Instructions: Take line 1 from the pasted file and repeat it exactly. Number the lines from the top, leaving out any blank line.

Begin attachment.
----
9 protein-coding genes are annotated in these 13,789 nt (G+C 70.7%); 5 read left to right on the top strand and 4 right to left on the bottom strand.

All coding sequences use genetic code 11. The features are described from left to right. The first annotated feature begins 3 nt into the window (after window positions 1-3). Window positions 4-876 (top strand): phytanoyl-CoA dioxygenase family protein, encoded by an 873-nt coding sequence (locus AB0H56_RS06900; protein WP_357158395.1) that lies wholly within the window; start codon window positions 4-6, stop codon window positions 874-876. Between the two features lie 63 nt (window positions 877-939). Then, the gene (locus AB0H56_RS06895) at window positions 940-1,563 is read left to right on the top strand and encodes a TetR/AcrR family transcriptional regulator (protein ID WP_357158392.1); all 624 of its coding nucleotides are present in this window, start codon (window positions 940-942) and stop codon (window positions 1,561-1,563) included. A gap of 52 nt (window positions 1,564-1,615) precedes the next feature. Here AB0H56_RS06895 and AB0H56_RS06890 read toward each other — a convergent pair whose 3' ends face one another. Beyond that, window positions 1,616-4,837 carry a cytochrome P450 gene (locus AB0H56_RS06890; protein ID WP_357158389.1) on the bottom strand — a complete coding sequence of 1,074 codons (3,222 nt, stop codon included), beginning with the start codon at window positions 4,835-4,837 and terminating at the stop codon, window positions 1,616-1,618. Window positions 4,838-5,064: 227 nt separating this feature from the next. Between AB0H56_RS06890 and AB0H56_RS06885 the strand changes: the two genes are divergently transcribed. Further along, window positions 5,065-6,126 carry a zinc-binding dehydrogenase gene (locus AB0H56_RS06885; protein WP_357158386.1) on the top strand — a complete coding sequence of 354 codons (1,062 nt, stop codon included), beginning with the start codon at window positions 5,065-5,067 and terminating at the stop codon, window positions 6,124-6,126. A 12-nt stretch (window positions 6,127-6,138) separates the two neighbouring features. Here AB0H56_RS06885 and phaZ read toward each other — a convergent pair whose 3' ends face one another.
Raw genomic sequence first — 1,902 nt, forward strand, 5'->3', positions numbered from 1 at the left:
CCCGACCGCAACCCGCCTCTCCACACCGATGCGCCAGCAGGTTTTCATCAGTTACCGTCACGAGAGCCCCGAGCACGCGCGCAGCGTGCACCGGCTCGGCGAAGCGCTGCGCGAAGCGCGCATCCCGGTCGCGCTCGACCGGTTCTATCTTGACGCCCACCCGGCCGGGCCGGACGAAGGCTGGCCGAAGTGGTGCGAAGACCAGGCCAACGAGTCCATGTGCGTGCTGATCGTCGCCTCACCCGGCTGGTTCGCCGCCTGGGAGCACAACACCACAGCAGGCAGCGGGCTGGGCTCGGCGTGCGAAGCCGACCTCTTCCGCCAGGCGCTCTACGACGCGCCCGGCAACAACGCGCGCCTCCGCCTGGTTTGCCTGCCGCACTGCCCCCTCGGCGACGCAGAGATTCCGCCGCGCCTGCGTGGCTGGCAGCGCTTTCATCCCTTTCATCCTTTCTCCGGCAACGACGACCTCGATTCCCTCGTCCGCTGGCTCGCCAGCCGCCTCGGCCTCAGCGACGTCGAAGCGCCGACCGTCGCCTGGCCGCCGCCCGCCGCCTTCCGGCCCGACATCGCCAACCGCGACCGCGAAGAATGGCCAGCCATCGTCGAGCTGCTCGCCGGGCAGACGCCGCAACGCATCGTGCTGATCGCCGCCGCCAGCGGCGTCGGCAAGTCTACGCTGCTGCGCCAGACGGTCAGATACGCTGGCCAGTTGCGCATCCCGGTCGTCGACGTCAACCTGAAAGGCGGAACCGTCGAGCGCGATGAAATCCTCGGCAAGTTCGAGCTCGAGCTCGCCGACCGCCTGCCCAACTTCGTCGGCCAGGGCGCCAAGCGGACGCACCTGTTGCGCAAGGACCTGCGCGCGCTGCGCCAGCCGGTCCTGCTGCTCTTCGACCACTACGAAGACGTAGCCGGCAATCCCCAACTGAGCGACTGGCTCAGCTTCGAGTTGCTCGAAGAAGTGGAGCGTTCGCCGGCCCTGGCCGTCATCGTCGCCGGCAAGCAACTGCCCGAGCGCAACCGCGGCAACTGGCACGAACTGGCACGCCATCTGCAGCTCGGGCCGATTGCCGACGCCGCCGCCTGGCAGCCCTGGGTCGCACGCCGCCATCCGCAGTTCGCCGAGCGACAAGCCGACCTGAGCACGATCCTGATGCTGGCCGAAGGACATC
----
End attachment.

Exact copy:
9 protein-coding genes are annotated in these 13,789 nt (G+C 70.7%); 5 read left to right on the top strand and 4 right to left on the bottom strand.